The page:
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maneuvering have thus far managed nonetheless to protect their legitimacy and grip on power. purely political path. The Puritanism of these groups is of the highest order; their understanding of sharia is strict to the point of suspecting the Muslim Brothers and similar groups of selling out. Its adherents are willing to kill others, whom they have dehumanized, and sacrifice their own lives in pursuit of their vision.

How did these Islamic Parties go about achieving their goals?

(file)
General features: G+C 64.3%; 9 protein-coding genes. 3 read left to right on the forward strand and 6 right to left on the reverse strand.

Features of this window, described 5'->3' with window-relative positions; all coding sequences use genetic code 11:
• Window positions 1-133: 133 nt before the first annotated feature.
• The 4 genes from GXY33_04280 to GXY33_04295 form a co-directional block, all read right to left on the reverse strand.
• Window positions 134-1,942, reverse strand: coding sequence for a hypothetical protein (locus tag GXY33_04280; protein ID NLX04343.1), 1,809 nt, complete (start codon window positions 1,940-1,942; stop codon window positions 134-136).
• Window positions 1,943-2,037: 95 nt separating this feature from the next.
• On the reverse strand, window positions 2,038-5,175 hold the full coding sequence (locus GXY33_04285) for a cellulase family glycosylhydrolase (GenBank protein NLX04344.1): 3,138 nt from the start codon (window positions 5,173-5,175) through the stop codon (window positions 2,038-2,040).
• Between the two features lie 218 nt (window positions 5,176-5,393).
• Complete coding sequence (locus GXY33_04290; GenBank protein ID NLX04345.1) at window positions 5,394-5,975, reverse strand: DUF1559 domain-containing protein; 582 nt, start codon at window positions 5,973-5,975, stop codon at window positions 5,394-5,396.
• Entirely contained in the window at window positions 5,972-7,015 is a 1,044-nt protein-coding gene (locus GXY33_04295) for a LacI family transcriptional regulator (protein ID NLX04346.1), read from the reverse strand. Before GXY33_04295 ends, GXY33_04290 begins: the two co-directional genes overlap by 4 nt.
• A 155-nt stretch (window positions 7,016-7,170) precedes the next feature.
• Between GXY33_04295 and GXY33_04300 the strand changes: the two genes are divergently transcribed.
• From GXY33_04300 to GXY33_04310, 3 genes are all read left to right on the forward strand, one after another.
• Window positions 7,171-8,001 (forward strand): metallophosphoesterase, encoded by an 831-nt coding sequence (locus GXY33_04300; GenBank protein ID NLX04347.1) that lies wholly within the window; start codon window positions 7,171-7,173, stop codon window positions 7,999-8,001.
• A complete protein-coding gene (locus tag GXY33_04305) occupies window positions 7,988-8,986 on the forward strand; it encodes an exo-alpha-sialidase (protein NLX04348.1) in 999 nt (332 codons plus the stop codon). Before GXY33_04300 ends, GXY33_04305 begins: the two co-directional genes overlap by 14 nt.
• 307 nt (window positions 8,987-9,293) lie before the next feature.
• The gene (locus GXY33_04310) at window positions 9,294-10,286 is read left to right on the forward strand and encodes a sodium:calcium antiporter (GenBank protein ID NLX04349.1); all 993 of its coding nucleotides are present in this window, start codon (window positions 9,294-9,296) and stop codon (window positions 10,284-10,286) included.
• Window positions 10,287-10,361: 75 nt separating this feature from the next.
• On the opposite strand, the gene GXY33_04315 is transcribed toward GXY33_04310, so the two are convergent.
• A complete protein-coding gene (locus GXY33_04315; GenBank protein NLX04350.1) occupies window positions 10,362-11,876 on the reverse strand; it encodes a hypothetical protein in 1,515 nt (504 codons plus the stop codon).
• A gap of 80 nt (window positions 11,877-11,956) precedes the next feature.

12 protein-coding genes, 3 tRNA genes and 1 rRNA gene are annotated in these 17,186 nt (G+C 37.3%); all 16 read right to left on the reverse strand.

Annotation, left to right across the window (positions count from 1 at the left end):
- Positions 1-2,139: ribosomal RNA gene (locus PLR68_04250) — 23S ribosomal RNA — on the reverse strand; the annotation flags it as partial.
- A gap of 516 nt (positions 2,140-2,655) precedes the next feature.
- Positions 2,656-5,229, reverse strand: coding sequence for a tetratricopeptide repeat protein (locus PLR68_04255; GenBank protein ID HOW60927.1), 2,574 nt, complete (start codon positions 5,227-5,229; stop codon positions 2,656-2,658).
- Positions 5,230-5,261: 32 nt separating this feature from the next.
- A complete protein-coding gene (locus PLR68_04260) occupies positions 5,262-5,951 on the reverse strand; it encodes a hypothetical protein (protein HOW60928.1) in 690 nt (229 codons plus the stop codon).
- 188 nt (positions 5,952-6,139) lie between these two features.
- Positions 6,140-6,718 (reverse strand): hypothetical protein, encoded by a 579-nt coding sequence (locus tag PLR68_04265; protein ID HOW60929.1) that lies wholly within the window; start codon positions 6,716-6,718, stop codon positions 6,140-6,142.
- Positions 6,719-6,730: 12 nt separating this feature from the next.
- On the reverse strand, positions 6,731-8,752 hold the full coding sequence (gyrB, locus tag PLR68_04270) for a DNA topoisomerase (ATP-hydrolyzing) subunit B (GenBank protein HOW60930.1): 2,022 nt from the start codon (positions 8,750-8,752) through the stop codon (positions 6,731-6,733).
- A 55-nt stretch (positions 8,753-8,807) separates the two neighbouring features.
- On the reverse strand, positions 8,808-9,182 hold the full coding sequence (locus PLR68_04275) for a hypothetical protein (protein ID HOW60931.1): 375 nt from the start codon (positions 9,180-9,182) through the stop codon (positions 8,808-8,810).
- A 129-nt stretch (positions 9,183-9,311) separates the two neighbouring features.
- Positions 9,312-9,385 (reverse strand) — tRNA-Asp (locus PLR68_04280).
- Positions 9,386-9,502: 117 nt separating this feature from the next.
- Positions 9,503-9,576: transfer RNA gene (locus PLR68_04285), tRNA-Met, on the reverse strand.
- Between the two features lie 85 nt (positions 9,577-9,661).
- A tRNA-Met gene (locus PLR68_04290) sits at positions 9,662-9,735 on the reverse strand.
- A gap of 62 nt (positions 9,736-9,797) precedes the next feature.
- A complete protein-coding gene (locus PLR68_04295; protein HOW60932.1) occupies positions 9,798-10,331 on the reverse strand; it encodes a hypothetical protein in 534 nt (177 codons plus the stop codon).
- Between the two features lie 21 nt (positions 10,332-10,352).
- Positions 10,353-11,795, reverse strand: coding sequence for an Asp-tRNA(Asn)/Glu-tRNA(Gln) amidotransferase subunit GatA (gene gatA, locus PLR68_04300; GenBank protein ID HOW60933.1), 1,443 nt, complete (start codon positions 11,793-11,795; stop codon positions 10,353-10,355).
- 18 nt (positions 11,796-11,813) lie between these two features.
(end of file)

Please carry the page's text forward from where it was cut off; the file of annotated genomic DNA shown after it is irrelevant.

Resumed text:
The majority believed that reaching its objective could be accomplished using political means; it therefore rejected violence without Where and when will this struggle between respect for diversity. Its supporters saw elections Islamists and secularists end? and democracy as a means to the end Islamization of the state and society. In Kuwait, The trail of religious violence across the members of the parliamentary Islamist bloc did Arab world cannot be missed. Religious zealots not argue for cutting off the hands of thieves; have committed almost innumerable acts of instead the focused mainly on segregating men violence against the statefor example, and women in education and eliminating assassinating Egyptian president Anwar Sadat, expressions of joy and celebration in the country and societyfor instance, bombing resorts, found in many Arab countries such as UAE, attacking religious minorities, tourists, and local Lebanon, Oman, Bahrain, populations. The violence Qatar and Egypt. In 2008 and terrorism of religious Religious zealots have they established a committee has become a fact committed almost innumerable extremists to address negative and of life in the Middle East and acts of violence against the foreign influences in the has reached out to touch country. First on the other parts of the world. statefor example, committees agenda was to Rising and ongoing assassinating Egyptian declare the gay and lesbian conflict between government president Anwar Sadat, and community an external and mosque compromise the influence. Committee societyfor instance, bombing integrity of the state. Only a members (according to other minority of zealots is resorts, attacking religious members of parliament and fighting this war, but the net minorities, tourists, and local liberal writers in Kuwait) result is their slow hope to bring about the populations. empowerment, as the silent passage of legislation to majority is neutralized under create religious police to monitor behavior. In the the rule of the authoritarian states and the meantime, Kuwait is in dire need to update and religious right across the region. develop its education, privatization, development, Efforts to avoid religion-based violence public health, and so on. These issues are of little have the ironic ability to empower religionists by or no importance to MPs from the Islamic bloc. making the relatively moderate religious center The monolithic social agenda of the appear to be the salvaging element in the Islamist movement must be challenged by civil equation. To protect against radical violent society and by the state in order to create an groups, some societies may find themselves evolution in its ranks. The movement does not yet accepting of the implementation of mainstream see personal freedoms and diversity of life styles sharia, which is nonetheless religious law and not as basic to civic culture and development. They constitutional law. The conservative right seeking also do not view politics, the state, and education to implement the sharia in stages in some ways as separates entities from their interpretation of has the upper hand vis--vis the government Islam. because of its mastery of cultural language, the The other Islamist school, the minority, is impression that it will act to calm tensions, and its represented by al-Qaeda and similar groups. They control of the symbols of religion and religiosity. have no qualms about employing violence to In the middle stand those torn between state and bring about the immediate application of sharia. religious groups depending on the issues and These armed groups have a heightened sense of situation. This is how a state like Kuwait could urgency compared to those willing to follow a fail until 2006 to push for womens right to vote or The Fletcher School al Nakhlah Tufts University